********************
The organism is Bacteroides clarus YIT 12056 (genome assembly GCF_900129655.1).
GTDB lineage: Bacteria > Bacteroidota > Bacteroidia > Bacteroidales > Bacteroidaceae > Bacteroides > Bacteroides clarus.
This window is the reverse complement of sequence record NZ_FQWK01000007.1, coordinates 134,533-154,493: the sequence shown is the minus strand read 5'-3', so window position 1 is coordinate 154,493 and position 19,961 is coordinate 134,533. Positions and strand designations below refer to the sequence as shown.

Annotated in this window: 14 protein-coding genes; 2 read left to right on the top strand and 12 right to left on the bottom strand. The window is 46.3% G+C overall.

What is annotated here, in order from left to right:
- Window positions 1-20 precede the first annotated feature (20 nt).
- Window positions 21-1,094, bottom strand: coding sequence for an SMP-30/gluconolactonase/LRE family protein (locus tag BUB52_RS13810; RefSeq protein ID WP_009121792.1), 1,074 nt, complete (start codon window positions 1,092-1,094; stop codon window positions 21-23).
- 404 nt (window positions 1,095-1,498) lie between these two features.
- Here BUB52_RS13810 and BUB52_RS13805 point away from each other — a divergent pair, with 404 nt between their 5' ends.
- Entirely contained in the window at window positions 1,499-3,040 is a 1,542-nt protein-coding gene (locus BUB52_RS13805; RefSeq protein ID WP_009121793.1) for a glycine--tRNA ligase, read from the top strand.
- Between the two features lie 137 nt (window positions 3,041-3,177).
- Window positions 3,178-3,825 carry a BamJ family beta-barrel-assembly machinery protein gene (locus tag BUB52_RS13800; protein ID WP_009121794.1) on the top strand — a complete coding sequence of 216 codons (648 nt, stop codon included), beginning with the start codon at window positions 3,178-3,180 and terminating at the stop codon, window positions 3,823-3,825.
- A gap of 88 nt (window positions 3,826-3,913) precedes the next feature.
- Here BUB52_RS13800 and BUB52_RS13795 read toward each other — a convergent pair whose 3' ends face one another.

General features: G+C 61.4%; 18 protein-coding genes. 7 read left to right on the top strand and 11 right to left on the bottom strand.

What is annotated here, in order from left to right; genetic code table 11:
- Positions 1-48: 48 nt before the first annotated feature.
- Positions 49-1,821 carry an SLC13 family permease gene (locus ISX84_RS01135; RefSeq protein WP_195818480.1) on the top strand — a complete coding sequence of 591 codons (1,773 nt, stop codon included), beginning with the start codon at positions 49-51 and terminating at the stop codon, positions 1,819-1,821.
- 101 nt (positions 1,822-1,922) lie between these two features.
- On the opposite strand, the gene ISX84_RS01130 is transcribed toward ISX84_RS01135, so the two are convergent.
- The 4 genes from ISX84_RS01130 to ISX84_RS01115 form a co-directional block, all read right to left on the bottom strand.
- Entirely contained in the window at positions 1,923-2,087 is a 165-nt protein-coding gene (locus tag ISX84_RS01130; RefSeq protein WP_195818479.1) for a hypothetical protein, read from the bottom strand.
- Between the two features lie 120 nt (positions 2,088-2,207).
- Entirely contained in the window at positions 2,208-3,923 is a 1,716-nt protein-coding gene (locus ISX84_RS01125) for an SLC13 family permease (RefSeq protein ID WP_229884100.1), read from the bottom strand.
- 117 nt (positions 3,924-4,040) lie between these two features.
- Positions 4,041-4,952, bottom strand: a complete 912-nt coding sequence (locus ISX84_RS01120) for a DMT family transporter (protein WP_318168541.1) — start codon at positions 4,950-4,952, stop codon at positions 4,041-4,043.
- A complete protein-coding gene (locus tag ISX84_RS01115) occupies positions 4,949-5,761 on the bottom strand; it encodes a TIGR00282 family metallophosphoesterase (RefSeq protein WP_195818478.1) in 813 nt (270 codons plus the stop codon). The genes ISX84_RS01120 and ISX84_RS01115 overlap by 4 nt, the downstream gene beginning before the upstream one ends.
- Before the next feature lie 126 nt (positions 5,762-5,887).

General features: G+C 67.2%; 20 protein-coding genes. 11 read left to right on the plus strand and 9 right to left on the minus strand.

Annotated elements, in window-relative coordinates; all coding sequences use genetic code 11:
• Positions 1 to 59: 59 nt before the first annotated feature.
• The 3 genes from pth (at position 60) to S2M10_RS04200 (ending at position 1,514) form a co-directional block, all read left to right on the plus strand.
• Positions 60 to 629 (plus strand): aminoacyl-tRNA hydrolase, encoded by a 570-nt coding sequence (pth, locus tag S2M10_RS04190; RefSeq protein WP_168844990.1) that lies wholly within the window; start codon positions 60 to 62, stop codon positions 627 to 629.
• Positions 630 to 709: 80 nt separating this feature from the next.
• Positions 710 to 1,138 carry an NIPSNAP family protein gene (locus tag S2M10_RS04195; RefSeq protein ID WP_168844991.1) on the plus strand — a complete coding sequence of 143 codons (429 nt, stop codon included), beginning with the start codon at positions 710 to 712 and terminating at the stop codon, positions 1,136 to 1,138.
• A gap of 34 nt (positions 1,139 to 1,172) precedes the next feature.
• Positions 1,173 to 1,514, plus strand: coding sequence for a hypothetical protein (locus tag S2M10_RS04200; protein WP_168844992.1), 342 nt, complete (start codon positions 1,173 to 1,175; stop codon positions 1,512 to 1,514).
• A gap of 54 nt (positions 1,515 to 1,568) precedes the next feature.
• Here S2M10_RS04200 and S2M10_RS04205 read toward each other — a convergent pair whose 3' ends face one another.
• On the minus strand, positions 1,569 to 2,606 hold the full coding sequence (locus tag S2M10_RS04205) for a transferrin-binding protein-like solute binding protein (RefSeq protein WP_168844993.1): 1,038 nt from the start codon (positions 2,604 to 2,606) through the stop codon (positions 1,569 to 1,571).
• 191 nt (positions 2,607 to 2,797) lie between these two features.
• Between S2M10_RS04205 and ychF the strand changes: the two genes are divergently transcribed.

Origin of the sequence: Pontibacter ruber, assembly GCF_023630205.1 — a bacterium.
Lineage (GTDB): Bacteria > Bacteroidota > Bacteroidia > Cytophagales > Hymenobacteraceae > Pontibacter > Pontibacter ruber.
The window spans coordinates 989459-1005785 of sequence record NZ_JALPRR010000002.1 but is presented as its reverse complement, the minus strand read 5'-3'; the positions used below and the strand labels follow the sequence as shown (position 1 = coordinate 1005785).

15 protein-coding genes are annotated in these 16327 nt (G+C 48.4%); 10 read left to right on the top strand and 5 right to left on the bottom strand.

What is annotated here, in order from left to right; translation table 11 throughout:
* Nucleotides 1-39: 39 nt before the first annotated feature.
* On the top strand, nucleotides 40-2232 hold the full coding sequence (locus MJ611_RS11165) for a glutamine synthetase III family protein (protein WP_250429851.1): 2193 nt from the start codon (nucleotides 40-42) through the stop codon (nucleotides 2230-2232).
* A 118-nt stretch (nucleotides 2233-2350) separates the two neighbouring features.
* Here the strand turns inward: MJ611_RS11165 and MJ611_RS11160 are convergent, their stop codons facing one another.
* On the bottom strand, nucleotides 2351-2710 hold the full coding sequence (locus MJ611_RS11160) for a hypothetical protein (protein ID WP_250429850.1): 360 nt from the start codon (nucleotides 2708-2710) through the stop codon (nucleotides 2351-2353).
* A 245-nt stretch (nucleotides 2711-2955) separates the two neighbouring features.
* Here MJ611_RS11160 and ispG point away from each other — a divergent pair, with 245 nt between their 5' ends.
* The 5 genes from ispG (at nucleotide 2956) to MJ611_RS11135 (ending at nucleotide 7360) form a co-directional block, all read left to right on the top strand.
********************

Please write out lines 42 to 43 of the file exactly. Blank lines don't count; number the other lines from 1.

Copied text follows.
• Between S2M10_RS04205 and ychF the strand changes: the two genes are divergently transcribed.

Origin of the sequence: Pontibacter ruber, assembly GCF_023630205.1 — a bacterium.